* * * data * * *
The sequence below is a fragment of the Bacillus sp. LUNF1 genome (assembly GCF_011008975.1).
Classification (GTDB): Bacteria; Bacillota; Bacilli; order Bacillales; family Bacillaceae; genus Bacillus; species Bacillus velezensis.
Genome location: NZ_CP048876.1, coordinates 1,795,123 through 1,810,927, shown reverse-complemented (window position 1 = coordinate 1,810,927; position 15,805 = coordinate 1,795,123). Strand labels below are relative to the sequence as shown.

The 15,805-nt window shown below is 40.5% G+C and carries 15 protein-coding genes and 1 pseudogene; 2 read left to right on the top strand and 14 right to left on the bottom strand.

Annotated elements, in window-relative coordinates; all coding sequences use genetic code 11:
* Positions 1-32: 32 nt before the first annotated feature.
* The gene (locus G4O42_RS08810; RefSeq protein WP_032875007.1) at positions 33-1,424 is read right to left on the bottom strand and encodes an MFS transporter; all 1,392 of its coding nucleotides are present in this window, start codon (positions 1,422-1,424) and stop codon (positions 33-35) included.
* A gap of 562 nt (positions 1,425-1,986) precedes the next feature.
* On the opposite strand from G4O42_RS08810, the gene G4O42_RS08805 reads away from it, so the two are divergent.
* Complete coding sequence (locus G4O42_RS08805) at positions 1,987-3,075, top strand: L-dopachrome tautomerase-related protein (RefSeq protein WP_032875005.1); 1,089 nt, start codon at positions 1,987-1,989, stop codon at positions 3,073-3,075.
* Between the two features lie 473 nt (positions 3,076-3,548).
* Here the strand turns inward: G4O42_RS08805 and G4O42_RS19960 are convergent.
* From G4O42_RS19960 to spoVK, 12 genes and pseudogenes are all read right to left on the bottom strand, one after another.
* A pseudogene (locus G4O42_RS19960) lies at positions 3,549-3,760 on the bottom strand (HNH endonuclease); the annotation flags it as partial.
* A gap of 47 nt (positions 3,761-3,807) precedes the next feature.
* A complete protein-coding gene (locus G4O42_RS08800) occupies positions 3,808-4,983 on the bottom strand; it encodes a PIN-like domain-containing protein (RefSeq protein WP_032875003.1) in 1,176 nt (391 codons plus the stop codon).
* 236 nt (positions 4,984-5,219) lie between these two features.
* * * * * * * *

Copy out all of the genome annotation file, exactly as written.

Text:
The sequence below is a fragment of the Bacillus sp. LUNF1 genome (assembly GCF_011008975.1).
Classification (GTDB): Bacteria; Bacillota; Bacilli; order Bacillales; family Bacillaceae; genus Bacillus; species Bacillus velezensis.
Genome location: NZ_CP048876.1, coordinates 1,795,123 through 1,810,927, shown reverse-complemented (window position 1 = coordinate 1,810,927; position 15,805 = coordinate 1,795,123). Strand labels below are relative to the sequence as shown.

The 15,805-nt window shown below is 40.5% G+C and carries 15 protein-coding genes and 1 pseudogene; 2 read left to right on the top strand and 14 right to left on the bottom strand.

Annotated elements, in window-relative coordinates; all coding sequences use genetic code 11:
* Positions 1-32: 32 nt before the first annotated feature.
* The gene (locus G4O42_RS08810; RefSeq protein WP_032875007.1) at positions 33-1,424 is read right to left on the bottom strand and encodes an MFS transporter; all 1,392 of its coding nucleotides are present in this window, start codon (positions 1,422-1,424) and stop codon (positions 33-35) included.
* A gap of 562 nt (positions 1,425-1,986) precedes the next feature.
* On the opposite strand from G4O42_RS08810, the gene G4O42_RS08805 reads away from it, so the two are divergent.
* Complete coding sequence (locus G4O42_RS08805) at positions 1,987-3,075, top strand: L-dopachrome tautomerase-related protein (RefSeq protein WP_032875005.1); 1,089 nt, start codon at positions 1,987-1,989, stop codon at positions 3,073-3,075.
* Between the two features lie 473 nt (positions 3,076-3,548).
* Here the strand turns inward: G4O42_RS08805 and G4O42_RS19960 are convergent.
* From G4O42_RS19960 to spoVK, 12 genes and pseudogenes are all read right to left on the bottom strand, one after another.
* A pseudogene (locus G4O42_RS19960) lies at positions 3,549-3,760 on the bottom strand (HNH endonuclease); the annotation flags it as partial.
* A gap of 47 nt (positions 3,761-3,807) precedes the next feature.
* A complete protein-coding gene (locus G4O42_RS08800) occupies positions 3,808-4,983 on the bottom strand; it encodes a PIN-like domain-containing protein (RefSeq protein WP_032875003.1) in 1,176 nt (391 codons plus the stop codon).
* 236 nt (positions 4,984-5,219) lie between these two features.